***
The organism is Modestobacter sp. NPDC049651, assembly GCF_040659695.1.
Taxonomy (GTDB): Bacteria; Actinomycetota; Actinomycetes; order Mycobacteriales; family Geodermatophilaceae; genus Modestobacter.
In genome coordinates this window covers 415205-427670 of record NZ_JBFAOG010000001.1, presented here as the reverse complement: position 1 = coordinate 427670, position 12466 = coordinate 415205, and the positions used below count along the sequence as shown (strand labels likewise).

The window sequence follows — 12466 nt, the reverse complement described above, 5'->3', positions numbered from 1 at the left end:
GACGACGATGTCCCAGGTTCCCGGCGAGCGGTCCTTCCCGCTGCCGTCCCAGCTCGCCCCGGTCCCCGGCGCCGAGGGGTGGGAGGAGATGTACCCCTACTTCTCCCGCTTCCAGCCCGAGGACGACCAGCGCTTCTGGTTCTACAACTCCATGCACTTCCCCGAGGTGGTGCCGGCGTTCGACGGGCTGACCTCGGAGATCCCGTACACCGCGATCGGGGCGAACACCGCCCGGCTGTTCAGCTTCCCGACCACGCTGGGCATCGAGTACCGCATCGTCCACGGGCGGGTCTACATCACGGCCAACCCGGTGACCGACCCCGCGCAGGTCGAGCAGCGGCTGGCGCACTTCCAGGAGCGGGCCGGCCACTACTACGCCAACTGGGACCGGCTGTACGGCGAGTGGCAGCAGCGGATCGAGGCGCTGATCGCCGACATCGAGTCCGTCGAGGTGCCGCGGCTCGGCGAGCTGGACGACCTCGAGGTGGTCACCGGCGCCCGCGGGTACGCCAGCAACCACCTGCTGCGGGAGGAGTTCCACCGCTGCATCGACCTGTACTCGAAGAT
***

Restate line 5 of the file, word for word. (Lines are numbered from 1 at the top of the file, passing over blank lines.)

GACGACGATGTCCCAGGTTCCCGGCGAGCGGTCCTTCCCGCTGCCGTCCCAGCTCGCCCCGGTCCCCGGCGCCGAGGGGTGGGAGGAGATGTACCCCTACTTCTCCCGCTTCCAGCCCGAGGACGACCAGCGCTTCTGGTTCTACAACTCCATGCACTTCCCCGAGGTGGTGCCGGCGTTCGACGGGCTGACCTCGGAGATCCCGTACACCGCGATCGGGGCGAACACCGCCCGGCTGTTCAGCTTCCCGACCACGCTGGGCATCGAGTACCGCATCGTCCACGGGCGGGTCTACATCACGGCCAACCCGGTGACCGACCCCGCGCAGGTCGAGCAGCGGCTGGCGCACTTCCAGGAGCGGGCCGGCCACTACTACGCCAACTGGGACCGGCTGTACGGCGAGTGGCAGCAGCGGATCGAGGCGCTGATCGCCGACATCGAGTCCGTCGAGGTGCCGCGGCTCGGCGAGCTGGACGACCTCGAGGTGGTCACCGGCGCCCGCGGGTACGCCAGCAACCACCTGCTGCGGGAGGAGTTCCACCGCTGCATCGACCTGTACTCGAAGAT